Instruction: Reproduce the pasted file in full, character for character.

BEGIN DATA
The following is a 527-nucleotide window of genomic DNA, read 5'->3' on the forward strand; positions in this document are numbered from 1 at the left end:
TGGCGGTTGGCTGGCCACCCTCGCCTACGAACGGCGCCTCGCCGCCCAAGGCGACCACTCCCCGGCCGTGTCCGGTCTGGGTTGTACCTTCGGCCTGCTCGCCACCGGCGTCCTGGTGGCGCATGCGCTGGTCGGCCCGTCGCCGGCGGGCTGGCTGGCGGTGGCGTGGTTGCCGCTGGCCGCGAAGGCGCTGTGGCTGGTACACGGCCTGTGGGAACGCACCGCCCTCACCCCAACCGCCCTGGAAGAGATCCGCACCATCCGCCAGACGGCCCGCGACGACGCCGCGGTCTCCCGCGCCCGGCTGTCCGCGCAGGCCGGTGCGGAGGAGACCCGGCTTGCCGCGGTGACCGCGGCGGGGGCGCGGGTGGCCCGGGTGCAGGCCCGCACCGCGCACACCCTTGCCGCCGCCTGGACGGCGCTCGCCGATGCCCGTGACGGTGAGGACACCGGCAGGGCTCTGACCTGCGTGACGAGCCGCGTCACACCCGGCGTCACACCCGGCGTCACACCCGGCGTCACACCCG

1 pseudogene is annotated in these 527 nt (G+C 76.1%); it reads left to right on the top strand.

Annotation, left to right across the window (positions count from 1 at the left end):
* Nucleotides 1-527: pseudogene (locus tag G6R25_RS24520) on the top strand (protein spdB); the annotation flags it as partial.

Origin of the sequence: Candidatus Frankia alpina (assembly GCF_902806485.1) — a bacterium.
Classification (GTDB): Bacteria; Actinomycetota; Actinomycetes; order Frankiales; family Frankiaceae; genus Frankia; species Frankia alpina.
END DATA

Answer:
The following is a 527-nucleotide window of genomic DNA, read 5'->3' on the forward strand; positions in this document are numbered from 1 at the left end:
TGGCGGTTGGCTGGCCACCCTCGCCTACGAACGGCGCCTCGCCGCCCAAGGCGACCACTCCCCGGCCGTGTCCGGTCTGGGTTGTACCTTCGGCCTGCTCGCCACCGGCGTCCTGGTGGCGCATGCGCTGGTCGGCCCGTCGCCGGCGGGCTGGCTGGCGGTGGCGTGGTTGCCGCTGGCCGCGAAGGCGCTGTGGCTGGTACACGGCCTGTGGGAACGCACCGCCCTCACCCCAACCGCCCTGGAAGAGATCCGCACCATCCGCCAGACGGCCCGCGACGACGCCGCGGTCTCCCGCGCCCGGCTGTCCGCGCAGGCCGGTGCGGAGGAGACCCGGCTTGCCGCGGTGACCGCGGCGGGGGCGCGGGTGGCCCGGGTGCAGGCCCGCACCGCGCACACCCTTGCCGCCGCCTGGACGGCGCTCGCCGATGCCCGTGACGGTGAGGACACCGGCAGGGCTCTGACCTGCGTGACGAGCCGCGTCACACCCGGCGTCACACCCGGCGTCACACCCGGCGTCACACCCG

1 pseudogene is annotated in these 527 nt (G+C 76.1%); it reads left to right on the top strand.

Annotation, left to right across the window (positions count from 1 at the left end):
* Nucleotides 1-527: pseudogene (locus tag G6R25_RS24520) on the top strand (protein spdB); the annotation flags it as partial.

Origin of the sequence: Candidatus Frankia alpina (assembly GCF_902806485.1) — a bacterium.
Classification (GTDB): Bacteria; Actinomycetota; Actinomycetes; order Frankiales; family Frankiaceae; genus Frankia; species Frankia alpina.